Are males becoming an endangered species?
That’s the question scientists and researchers have been pondering since alarming trends in male fertility rates, birth defects and disorders began emerging around the world.
More and more boys are being born with genital defects and are suffering from learning disabilities, autism and Tourette’s syndrome, among other disorders.
Male infertility rates are on the rise and the quality of an average man’s sperm is declining, according to some studies.
But perhaps the most disconcerting of all trends is the growing gender imbalance in many parts of heavily industrialized nations, where the births of baby boys have been declining for many years.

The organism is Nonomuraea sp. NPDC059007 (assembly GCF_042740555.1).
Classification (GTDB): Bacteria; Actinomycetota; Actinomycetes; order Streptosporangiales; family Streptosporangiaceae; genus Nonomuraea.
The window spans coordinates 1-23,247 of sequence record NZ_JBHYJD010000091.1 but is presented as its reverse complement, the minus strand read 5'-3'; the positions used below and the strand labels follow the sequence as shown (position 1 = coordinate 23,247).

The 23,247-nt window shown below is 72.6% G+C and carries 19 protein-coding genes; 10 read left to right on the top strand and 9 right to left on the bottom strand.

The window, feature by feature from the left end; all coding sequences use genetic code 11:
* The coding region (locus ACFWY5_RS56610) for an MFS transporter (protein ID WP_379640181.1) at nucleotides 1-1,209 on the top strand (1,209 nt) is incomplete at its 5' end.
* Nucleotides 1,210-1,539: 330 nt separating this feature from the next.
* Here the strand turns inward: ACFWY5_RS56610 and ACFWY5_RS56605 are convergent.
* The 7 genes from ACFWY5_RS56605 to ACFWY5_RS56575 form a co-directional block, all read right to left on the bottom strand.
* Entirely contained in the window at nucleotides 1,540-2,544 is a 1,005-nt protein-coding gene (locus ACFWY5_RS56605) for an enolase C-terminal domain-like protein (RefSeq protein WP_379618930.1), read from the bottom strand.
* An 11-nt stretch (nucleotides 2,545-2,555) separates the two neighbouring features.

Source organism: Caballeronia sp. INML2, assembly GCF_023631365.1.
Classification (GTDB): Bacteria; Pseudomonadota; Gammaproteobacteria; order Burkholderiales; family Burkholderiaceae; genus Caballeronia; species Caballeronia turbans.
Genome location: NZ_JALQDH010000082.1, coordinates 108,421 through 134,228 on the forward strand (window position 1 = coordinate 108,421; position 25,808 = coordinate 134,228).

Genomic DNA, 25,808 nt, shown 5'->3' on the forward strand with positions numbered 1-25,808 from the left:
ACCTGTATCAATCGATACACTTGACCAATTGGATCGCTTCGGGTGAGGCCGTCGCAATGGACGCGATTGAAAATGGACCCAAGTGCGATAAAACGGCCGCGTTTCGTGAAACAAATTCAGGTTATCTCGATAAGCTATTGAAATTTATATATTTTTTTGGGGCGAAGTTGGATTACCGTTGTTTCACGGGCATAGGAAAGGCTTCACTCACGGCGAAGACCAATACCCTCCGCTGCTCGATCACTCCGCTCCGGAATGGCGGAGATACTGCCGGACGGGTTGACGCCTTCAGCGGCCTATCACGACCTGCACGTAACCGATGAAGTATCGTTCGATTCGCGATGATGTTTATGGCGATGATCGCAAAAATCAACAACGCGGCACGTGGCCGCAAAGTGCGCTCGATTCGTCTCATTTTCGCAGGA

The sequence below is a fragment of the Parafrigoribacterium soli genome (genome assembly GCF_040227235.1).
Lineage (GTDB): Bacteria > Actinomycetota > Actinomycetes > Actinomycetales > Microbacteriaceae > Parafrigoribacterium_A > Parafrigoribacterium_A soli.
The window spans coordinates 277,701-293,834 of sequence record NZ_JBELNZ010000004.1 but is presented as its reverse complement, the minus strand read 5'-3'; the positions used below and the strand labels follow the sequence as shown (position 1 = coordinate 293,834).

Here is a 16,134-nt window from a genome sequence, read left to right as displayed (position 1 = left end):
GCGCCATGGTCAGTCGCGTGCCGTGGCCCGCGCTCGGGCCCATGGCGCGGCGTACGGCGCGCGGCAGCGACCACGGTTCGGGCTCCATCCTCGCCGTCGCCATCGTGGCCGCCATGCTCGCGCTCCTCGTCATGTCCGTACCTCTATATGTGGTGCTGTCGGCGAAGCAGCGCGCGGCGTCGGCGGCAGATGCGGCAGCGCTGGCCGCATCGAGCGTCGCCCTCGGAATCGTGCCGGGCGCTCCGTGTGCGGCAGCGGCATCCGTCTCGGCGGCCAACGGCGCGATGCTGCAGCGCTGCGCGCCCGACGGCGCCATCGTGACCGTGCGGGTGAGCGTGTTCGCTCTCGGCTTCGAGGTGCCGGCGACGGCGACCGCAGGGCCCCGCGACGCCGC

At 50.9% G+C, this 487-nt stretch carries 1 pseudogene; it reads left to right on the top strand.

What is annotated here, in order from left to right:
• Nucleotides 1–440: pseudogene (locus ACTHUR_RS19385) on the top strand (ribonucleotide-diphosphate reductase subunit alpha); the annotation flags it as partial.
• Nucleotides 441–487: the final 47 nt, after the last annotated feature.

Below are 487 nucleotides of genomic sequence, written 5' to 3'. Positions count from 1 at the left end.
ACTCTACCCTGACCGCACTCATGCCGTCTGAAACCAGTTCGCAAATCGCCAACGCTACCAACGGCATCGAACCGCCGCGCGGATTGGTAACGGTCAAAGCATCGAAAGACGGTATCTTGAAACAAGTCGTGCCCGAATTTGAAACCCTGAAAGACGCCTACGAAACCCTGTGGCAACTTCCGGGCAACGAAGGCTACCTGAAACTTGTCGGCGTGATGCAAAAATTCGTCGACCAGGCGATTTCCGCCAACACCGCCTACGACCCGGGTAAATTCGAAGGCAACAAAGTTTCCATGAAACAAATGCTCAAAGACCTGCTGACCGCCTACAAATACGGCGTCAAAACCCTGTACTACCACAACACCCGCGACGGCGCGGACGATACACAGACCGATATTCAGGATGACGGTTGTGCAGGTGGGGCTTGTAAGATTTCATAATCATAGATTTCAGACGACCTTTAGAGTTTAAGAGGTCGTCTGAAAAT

What many scientists are calling the most important — and least publicized — issue surrounding the future of the human race will be highlighted in a CBC documentary that features two Windsor researchers who’ve studied the phenomenon.
Titled The Disappearing Male and premiering tonight at 9 on CBC-TV, the documentary includes interviews with Jim Brophy and Margaret Keith, adjunct sociology professors at the University of Windsor.
They have been studying the decline in the birth of male children in the Aamjiwnaang First Nation community located next to the infamous Chemical Valley, Canada’s largest concentration of petrochemical plants, near Sarnia.